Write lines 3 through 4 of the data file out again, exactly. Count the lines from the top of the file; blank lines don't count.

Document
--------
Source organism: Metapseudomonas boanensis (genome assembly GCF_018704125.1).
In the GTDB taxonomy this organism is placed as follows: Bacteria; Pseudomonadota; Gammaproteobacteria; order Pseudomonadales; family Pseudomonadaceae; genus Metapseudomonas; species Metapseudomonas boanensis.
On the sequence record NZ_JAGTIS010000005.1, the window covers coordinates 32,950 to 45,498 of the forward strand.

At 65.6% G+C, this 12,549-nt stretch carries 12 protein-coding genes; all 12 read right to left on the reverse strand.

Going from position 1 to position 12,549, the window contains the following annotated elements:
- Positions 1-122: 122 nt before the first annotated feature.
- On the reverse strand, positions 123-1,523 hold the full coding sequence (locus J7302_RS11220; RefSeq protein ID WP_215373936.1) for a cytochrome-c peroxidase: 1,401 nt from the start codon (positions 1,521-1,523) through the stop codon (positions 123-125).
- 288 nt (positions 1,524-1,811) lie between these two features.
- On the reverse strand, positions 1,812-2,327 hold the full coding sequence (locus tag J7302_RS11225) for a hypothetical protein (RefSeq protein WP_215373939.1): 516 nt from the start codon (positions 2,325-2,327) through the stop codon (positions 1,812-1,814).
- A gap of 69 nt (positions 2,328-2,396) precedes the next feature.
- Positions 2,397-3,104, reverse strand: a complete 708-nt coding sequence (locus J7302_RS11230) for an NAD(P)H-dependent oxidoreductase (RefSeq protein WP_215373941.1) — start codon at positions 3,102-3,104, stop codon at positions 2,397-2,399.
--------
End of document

On the sequence record NZ_JAGTIS010000005.1, the window covers coordinates 32,950 to 45,498 of the forward strand.

At 65.6% G+C, this 12,549-nt stretch carries 12 protein-coding genes; all 12 read right to left on the reverse strand.